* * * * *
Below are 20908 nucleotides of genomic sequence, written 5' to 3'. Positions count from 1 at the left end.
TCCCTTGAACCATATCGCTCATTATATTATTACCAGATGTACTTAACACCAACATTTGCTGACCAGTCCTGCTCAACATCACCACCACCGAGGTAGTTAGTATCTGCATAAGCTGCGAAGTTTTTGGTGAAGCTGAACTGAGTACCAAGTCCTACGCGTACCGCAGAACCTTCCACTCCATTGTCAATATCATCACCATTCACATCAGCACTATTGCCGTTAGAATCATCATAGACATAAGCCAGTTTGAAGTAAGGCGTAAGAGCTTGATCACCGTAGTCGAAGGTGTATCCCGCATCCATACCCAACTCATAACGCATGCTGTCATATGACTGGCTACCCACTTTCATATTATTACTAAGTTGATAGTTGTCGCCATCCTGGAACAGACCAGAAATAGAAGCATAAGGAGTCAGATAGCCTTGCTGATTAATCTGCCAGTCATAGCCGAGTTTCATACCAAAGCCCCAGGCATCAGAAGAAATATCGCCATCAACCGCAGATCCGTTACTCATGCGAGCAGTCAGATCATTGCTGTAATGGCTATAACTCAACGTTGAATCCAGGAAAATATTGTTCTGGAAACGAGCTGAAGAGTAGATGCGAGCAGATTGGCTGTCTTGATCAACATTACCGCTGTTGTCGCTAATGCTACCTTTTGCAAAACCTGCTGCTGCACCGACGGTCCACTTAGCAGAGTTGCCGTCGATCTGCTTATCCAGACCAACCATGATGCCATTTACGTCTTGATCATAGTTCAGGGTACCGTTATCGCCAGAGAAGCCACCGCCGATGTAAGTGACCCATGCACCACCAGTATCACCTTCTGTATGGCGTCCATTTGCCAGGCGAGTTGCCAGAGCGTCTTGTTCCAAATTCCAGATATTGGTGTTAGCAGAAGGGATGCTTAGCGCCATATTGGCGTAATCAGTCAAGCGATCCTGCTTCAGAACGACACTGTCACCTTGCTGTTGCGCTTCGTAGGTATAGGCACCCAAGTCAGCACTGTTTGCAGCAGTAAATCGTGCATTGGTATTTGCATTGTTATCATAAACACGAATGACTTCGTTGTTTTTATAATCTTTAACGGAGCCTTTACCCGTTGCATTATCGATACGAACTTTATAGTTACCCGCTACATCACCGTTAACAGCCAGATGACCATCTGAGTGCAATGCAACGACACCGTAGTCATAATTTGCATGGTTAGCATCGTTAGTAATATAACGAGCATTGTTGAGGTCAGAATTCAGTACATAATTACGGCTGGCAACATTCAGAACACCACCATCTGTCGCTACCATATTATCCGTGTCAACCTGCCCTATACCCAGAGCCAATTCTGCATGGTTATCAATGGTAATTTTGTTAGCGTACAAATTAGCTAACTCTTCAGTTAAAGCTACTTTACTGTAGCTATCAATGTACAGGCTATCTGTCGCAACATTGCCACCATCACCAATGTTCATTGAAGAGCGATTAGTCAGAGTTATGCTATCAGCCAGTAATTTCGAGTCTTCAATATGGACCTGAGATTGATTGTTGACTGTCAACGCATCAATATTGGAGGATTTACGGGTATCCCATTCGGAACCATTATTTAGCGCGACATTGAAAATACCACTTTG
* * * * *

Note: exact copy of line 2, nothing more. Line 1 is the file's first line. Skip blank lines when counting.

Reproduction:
TCCCTTGAACCATATCGCTCATTATATTATTACCAGATGTACTTAACACCAACATTTGCTGACCAGTCCTGCTCAACATCACCACCACCGAGGTAGTTAGTATCTGCATAAGCTGCGAAGTTTTTGGTGAAGCTGAACTGAGTACCAAGTCCTACGCGTACCGCAGAACCTTCCACTCCATTGTCAATATCATCACCATTCACATCAGCACTATTGCCGTTAGAATCATCATAGACATAAGCCAGTTTGAAGTAAGGCGTAAGAGCTTGATCACCGTAGTCGAAGGTGTATCCCGCATCCATACCCAACTCATAACGCATGCTGTCATATGACTGGCTACCCACTTTCATATTATTACTAAGTTGATAGTTGTCGCCATCCTGGAACAGACCAGAAATAGAAGCATAAGGAGTCAGATAGCCTTGCTGATTAATCTGCCAGTCATAGCCGAGTTTCATACCAAAGCCCCAGGCATCAGAAGAAATATCGCCATCAACCGCAGATCCGTTACTCATGCGAGCAGTCAGATCATTGCTGTAATGGCTATAACTCAACGTTGAATCCAGGAAAATATTGTTCTGGAAACGAGCTGAAGAGTAGATGCGAGCAGATTGGCTGTCTTGATCAACATTACCGCTGTTGTCGCTAATGCTACCTTTTGCAAAACCTGCTGCTGCACCGACGGTCCACTTAGCAGAGTTGCCGTCGATCTGCTTATCCAGACCAACCATGATGCCATTTACGTCTTGATCATAGTTCAGGGTACCGTTATCGCCAGAGAAGCCACCGCCGATGTAAGTGACCCATGCACCACCAGTATCACCTTCTGTATGGCGTCCATTTGCCAGGCGAGTTGCCAGAGCGTCTTGTTCCAAATTCCAGATATTGGTGTTAGCAGAAGGGATGCTTAGCGCCATATTGGCGTAATCAGTCAAGCGATCCTGCTTCAGAACGACACTGTCACCTTGCTGTTGCGCTTCGTAGGTATAGGCACCCAAGTCAGCACTGTTTGCAGCAGTAAATCGTGCATTGGTATTTGCATTGTTATCATAAACACGAATGACTTCGTTGTTTTTATAATCTTTAACGGAGCCTTTACCCGTTGCATTATCGATACGAACTTTATAGTTACCCGCTACATCACCGTTAACAGCCAGATGACCATCTGAGTGCAATGCAACGACACCGTAGTCATAATTTGCATGGTTAGCATCGTTAGTAATATAACGAGCATTGTTGAGGTCAGAATTCAGTACATAATTACGGCTGGCAACATTCAGAACACCACCATCTGTCGCTACCATATTATCCGTGTCAACCTGCCCTATACCCAGAGCCAATTCTGCATGGTTATCAATGGTAATTTTGTTAGCGTACAAATTAGCTAACTCTTCAGTTAAAGCTACTTTACTGTAGCTATCAATGTACAGGCTATCTGTCGCAACATTGCCACCATCACCAATGTTCATTGAAGAGCGATTAGTCAGAGTTATGCTATCAGCCAGTAATTTCGAGTCTTCAATATGGACCTGAGATTGATTGTTGACTGTCAACGCATCAATATTGGAGGATTTACGGGTATCCCATTCGGAACCATTATTTAGCGCGACATTGAAAATACCACTTTG